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5.9: A Review of Isomerism

  • Page ID
    31428
  • Objective

    After completing this section, you should be able to explain the differences among constitutional (structural) isomers and stereoisomers (geometric isomers).

    Key Terms

    Make certain that you can define, and use in context, the key terms below.

    • constitutional
    • (structural) isomers
    • stereoisomers

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    Different types of isomers (Vladsinger)

    Conformational Isomers

    The C–C single bonds in ethane, propane, and other alkanes are formed by the overlap of an sp3 hybrid orbital on one carbon atom with an sp3 hybrid orbital on another carbon atom, forming a σ bond. Each sp3 hybrid orbital is cylindrically symmetrical (all cross-sections are circles), resulting in a carbon–carbon single bond that is also cylindrically symmetrical about the C–C axis. Because rotation about the carbon–carbon single bond can occur without changing the overlap of the sp3 hybrid orbitals, there is no significant electronic energy barrier to rotation. Consequently, many different arrangements of the atoms are possible, each corresponding to different degrees of rotation. Differences in three-dimensional structure resulting from rotation about a σ bond are called differences in conformation, and each different arrangement is called a conformational isomer (or conformer).

    Conformational Isomers of Pentane

    Structural Isomers

    Unlike conformational isomers, which do not differ in connectivity, structural isomers differ in connectivity, as illustrated here for 1-propanol and 2-propanol. Although these two alcohols have the same molecular formula (C3H8O), the position of the –OH group differs, which leads to differences in their physical and chemical properties.

    Bond line drawing of 1-propanol(n-propanol) and 2-propanol (isopropanol)

    In the conversion of one structural isomer to another, at least one bond must be broken and reformed at a different position in the molecule. Consider, for example, the following five structures represented by the formula C5H12:

    Structural isomers of 2-methylbutane, 2,2-dimethylpropane, and n-pentane.

    Of these structures, (a) and (d) represent the same compound, as do (b) and (c). No bonds have been broken and reformed; the molecules are simply rotated about a 180° vertical axis. Only three—n-pentane (a) and (d), 2-methylbutane (b) and (c), and 2,2-dimethylpropane (e)—are structural isomers. Because no bonds are broken in going from (a) to (d) or from (b) to (c), these alternative representations are not structural isomers. The three structural isomers—either (a) or (d), either (b) or (c), and (e)—have distinct physical and chemical properties.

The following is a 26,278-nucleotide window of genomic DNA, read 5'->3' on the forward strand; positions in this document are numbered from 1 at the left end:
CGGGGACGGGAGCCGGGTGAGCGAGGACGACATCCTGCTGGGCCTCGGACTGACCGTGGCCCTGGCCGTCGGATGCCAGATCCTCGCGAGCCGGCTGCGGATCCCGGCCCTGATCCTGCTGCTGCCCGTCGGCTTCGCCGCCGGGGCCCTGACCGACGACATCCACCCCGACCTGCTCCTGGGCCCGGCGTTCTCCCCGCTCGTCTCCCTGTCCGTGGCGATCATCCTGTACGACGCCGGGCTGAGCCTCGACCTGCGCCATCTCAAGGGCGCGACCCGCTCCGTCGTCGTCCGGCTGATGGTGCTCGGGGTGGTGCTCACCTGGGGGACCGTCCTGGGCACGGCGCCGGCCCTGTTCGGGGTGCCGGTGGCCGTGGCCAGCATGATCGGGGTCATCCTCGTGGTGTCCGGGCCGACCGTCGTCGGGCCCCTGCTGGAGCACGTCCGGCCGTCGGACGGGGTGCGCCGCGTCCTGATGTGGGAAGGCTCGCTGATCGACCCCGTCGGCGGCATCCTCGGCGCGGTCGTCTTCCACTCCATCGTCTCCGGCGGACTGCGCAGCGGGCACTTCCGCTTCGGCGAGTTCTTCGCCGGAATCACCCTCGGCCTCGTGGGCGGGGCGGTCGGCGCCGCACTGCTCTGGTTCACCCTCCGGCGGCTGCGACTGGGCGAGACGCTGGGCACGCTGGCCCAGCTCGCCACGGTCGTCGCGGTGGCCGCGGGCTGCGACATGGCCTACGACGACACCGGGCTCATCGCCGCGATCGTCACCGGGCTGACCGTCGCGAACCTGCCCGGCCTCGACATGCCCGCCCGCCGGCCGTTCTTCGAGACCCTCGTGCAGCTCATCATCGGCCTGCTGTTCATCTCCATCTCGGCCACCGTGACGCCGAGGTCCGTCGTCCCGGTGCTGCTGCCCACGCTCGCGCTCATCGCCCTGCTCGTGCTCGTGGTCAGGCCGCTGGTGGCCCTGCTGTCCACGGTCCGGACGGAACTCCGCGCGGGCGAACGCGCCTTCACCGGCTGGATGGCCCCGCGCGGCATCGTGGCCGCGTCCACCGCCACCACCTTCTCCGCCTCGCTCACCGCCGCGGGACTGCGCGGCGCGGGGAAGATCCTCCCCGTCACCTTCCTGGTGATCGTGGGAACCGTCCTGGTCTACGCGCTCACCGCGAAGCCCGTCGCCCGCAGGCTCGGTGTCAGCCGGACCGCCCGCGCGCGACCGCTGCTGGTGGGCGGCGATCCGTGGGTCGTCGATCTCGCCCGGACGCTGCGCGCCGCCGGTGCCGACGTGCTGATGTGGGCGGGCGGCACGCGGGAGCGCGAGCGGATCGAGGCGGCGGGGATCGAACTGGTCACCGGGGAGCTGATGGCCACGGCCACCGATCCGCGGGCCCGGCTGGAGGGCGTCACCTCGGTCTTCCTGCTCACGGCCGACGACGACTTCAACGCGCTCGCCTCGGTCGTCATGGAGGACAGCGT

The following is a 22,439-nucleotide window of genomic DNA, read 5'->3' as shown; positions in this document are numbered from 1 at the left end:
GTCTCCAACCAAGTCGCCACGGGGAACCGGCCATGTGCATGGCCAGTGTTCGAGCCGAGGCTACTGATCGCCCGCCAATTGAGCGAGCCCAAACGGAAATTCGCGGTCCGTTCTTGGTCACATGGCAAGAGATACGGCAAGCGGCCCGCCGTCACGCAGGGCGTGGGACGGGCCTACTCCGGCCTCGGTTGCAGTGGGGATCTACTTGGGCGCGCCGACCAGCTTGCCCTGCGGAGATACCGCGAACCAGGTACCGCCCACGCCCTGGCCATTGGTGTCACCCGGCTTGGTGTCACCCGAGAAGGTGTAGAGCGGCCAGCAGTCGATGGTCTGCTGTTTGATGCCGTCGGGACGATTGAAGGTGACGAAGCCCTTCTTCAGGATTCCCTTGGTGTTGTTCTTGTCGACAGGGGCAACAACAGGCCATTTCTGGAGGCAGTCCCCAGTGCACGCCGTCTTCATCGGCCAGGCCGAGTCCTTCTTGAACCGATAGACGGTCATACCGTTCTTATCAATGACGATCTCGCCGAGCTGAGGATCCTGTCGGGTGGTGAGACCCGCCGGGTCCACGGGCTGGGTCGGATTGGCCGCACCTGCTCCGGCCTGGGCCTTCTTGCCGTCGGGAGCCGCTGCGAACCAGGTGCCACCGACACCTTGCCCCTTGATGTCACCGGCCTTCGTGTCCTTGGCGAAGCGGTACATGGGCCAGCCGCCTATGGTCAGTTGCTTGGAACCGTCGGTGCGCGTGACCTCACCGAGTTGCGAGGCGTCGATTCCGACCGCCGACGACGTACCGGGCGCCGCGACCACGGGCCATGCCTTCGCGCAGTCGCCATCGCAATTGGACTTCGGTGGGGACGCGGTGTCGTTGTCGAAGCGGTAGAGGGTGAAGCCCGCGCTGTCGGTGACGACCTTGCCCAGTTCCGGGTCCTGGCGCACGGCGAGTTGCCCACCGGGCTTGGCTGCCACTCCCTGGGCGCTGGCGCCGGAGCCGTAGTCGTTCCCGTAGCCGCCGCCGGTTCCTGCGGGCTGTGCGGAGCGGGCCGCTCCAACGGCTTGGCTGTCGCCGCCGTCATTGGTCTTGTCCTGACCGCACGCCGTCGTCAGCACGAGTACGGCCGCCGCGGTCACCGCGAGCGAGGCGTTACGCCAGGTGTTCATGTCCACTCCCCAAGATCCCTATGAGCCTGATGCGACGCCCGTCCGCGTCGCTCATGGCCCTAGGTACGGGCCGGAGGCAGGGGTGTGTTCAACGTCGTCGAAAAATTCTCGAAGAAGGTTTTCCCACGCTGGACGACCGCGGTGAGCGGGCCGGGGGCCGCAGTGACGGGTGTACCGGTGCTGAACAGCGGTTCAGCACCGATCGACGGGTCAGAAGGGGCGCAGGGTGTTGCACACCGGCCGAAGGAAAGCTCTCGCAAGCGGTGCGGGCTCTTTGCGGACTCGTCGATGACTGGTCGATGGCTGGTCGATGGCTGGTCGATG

Stereoisomers

    Stereoisomers have the same connectivity in their atoms but a different arrangement in three-dimensional space. There are different classifications of stereoisomers depending on how the arrangements differ from one another. Notice that in the structural isomers, there was some difference in the connection of atoms. For example, 1-butene has a double bond followed by two single bonds while 2-butene has a single bond, then a double bond, then a single bond. A stereoisomer will have the same connectivity among all atoms in the molecule.

    Geometric Isomers

    With a molecule such as 2-butene, a different type of isomerism called geometric isomerism can be observed. Geometric isomers are isomers in which the order of atom bonding is the same but the arrangement of atoms in space is different. The double bond in an alkene is not free to rotate because of the nature of the bond. Therefore, there are two different ways to construct the 2-butene molecule (see figure below). The image below shows the two geometric isomers, called cis-2-butene and trans-2-butene.

    Geometric Isomers of 2-Butene

    The cis isomer has the two single hydrogen atoms on the same side of the molecule, while the trans isomer has them on opposite sides of the molecule. In both molecules, the bonding order of the atoms is the same. In order for geometric isomers to exist, there must be a rigid structure in the molecule to prevent free rotation around a bond. This occurs with a double bond or a ring. In addition, the two carbon atoms must each have two different groups attached in order for there to be geometric isomers. Propene (see figure below) has no geometric isomers because one of the carbon atoms (the one on the far left) involved in the double bond has two single hydrogens bonded to it.

    Physical and chemical properties of geometric isomers are generally different. As with alkenes, alkynes display structural isomerism beginning with 1-butyne and 2-butyne. However, there are no geometric isomers with alkynes because there is only one other group bonded to the carbon atoms that are involved in the triple bond.

    Optical Isomers

    Stereoisomers that are not geometric isomers are known as optical isomers. Optical isomers differ in the placement of substituted groups around one or more atoms of the molecule. They were given their name because of their interactions with plane-polarized light. Optical isomers are labeled enantiomers or diastereomers.